Question of the Month

How Do Bees Collect Pollen?

A very hairy honeybee close up.
What a handsome looking honeybee!

Hairy! Not the description one might expect when describing honeybees, but definitely an accurate one. Honeybees have very fine hairs that allow them to easily collect pollen.

It's simple: when bees fly, they build up a positive charge. Flowers have a slightly negative one, so when the bee lands on the bloom, static electricity causes the pollen to cling to the bees fine hairs. They then groom the pollen out and store it in "pollen baskets" on their hind legs for transport back to the hive.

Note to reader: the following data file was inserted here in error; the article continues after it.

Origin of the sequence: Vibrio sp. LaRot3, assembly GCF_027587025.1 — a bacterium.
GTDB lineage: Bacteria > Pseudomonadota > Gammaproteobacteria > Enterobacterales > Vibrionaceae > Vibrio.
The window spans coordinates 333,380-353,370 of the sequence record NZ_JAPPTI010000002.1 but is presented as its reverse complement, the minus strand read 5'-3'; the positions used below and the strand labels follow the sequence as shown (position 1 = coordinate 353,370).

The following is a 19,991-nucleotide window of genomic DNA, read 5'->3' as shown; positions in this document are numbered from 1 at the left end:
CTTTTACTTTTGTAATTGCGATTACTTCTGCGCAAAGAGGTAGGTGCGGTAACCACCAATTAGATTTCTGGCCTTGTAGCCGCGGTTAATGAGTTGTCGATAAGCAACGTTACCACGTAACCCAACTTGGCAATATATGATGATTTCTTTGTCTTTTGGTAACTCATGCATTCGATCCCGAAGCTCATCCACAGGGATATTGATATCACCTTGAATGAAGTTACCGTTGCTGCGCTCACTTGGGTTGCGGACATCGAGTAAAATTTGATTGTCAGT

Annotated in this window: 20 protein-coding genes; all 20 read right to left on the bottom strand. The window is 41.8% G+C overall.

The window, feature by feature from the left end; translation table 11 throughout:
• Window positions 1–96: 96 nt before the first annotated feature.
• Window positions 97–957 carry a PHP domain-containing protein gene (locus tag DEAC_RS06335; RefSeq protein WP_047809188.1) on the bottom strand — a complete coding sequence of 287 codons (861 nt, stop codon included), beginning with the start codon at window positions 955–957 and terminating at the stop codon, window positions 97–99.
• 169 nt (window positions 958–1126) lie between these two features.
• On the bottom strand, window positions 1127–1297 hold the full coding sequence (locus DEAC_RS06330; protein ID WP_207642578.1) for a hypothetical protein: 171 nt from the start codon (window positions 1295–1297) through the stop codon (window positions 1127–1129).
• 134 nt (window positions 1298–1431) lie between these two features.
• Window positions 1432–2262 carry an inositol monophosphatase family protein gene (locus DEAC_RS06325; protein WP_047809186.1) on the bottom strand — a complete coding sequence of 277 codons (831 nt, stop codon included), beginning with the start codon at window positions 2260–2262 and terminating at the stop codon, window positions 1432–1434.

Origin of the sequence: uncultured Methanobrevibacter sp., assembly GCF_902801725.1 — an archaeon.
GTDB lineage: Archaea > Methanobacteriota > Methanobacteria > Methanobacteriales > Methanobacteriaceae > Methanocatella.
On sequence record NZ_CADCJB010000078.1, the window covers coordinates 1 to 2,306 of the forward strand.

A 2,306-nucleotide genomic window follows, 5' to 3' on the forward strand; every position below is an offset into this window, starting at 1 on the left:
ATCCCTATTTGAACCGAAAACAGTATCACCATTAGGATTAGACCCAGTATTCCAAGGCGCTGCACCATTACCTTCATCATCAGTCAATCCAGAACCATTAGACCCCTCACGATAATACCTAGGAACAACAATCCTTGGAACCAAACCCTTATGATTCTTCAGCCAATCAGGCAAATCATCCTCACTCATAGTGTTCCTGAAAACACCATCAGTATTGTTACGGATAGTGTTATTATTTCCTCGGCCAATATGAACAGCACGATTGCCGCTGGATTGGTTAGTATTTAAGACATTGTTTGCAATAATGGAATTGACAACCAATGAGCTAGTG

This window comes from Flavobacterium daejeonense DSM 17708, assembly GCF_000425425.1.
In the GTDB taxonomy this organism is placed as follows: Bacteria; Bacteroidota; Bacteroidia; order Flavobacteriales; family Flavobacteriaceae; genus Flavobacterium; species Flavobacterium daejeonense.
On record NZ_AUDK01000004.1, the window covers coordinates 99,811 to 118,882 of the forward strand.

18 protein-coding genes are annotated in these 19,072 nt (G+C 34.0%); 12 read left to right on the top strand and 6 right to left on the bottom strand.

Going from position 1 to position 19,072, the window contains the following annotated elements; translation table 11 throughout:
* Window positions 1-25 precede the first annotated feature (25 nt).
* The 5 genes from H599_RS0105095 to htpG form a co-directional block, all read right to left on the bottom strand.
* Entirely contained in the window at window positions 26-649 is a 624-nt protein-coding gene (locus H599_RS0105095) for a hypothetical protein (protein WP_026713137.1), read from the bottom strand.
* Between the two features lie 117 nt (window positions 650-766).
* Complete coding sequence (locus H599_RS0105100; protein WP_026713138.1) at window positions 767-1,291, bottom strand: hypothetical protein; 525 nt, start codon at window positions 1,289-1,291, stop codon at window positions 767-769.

Common carder bee working on a purple sage flower.
Not a honeybee, but a type of bumblebee! (common carder)

Now, if you want to know how bees get the flower nectar back to the hive and make honey out of it, well... we'll talk about that another day!

Further Reading

Check out this fascinating article at with a great close up pic

Cliff notes:

  • Bee saddlebags also include nectar and can weigh close to 50% of the bees normal weight!
  • Researchers found that the pollen is securely attached to the bee, and requires extreme force in order to be removed
  • Studying how bees get collection done will help in future efforts toward creating much needed artificial pollination systems